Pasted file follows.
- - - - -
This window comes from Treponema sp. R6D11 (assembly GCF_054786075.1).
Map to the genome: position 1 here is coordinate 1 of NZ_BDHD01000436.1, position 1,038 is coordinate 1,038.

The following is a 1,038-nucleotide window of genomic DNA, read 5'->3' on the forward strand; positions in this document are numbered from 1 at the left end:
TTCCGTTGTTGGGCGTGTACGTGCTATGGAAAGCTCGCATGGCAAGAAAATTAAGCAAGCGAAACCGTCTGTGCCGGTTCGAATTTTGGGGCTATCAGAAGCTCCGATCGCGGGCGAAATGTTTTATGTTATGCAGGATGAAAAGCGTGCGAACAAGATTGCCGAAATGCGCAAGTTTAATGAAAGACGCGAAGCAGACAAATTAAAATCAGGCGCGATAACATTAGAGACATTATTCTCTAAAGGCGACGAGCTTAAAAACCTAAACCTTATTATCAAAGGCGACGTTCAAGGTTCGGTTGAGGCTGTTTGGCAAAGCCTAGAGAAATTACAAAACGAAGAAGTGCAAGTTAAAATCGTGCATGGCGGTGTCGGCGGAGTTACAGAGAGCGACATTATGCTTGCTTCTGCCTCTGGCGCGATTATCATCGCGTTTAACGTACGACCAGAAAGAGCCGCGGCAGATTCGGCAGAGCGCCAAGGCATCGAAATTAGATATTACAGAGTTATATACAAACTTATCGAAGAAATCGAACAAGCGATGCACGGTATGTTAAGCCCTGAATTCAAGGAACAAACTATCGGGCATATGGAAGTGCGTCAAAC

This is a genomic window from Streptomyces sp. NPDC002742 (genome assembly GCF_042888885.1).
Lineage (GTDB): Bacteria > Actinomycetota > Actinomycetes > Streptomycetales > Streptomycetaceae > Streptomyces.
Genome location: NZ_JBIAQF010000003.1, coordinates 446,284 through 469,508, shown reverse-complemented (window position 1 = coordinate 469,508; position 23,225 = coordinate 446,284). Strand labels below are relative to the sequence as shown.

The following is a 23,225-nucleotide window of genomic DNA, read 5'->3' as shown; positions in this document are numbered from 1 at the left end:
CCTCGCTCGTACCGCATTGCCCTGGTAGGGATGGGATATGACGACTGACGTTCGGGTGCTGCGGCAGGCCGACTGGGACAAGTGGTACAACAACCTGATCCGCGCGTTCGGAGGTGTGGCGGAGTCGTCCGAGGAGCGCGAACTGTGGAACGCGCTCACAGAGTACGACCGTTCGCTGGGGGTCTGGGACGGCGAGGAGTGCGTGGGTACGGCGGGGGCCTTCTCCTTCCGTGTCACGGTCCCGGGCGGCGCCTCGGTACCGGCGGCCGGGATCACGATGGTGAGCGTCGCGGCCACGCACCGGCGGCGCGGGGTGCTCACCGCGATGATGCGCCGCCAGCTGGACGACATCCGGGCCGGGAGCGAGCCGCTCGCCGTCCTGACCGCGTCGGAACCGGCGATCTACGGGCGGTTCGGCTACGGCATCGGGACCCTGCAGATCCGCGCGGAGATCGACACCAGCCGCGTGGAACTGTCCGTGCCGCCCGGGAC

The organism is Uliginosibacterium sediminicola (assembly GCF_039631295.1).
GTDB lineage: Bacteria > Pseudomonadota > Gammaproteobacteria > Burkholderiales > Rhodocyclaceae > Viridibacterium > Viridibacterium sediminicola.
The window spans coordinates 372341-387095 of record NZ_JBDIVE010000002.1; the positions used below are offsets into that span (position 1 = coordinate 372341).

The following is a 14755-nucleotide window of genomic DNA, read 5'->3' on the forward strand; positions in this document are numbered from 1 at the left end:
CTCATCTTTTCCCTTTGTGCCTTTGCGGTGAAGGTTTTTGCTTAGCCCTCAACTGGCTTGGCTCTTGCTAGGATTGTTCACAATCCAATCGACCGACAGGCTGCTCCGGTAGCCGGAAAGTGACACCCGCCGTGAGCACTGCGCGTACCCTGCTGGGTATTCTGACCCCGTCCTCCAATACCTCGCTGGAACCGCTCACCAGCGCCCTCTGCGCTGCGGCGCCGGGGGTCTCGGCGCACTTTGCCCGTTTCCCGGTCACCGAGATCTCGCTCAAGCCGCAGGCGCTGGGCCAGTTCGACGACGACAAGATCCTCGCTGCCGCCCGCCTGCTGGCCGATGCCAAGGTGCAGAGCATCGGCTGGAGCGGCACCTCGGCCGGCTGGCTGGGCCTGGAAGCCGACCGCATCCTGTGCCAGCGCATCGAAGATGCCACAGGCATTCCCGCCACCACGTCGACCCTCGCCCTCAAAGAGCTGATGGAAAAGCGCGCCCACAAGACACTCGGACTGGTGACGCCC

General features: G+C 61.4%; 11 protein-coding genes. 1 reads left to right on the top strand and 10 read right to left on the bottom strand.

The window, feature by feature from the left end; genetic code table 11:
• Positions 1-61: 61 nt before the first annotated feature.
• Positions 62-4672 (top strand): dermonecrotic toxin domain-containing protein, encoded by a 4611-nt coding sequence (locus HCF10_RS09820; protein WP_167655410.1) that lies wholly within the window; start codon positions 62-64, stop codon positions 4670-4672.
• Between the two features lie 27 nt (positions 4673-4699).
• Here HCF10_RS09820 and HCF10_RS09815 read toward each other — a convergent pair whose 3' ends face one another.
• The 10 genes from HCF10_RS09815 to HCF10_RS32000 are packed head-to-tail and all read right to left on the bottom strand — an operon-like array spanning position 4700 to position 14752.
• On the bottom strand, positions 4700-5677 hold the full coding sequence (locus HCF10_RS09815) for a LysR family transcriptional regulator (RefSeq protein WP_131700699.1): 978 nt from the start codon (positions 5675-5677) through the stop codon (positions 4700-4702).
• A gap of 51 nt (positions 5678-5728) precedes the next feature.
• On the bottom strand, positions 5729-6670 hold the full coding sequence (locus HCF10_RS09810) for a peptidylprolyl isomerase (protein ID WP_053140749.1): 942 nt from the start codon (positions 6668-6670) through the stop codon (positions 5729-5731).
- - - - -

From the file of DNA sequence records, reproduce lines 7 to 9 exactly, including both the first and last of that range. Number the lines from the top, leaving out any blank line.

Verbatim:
Genome location: NZ_JBIAQF010000003.1, coordinates 446,284 through 469,508, shown reverse-complemented (window position 1 = coordinate 469,508; position 23,225 = coordinate 446,284). Strand labels below are relative to the sequence as shown.

The following is a 23,225-nucleotide window of genomic DNA, read 5'->3' as shown; positions in this document are numbered from 1 at the left end:
CCTCGCTCGTACCGCATTGCCCTGGTAGGGATGGGATATGACGACTGACGTTCGGGTGCTGCGGCAGGCCGACTGGGACAAGTGGTACAACAACCTGATCCGCGCGTTCGGAGGTGTGGCGGAGTCGTCCGAGGAGCGCGAACTGTGGAACGCGCTCACAGAGTACGACCGTTCGCTGGGGGTCTGGGACGGCGAGGAGTGCGTGGGTACGGCGGGGGCCTTCTCCTTCCGTGTCACGGTCCCGGGCGGCGCCTCGGTACCGGCGGCCGGGATCACGATGGTGAGCGTCGCGGCCACGCACCGGCGGCGCGGGGTGCTCACCGCGATGATGCGCCGCCAGCTGGACGACATCCGGGCCGGGAGCGAGCCGCTCGCCGTCCTGACCGCGTCGGAACCGGCGATCTACGGGCGGTTCGGCTACGGCATCGGGACCCTGCAGATCCGCGCGGAGATCGACACCAGCCGCGTGGAACTGTCCGTGCCGCCCGGGAC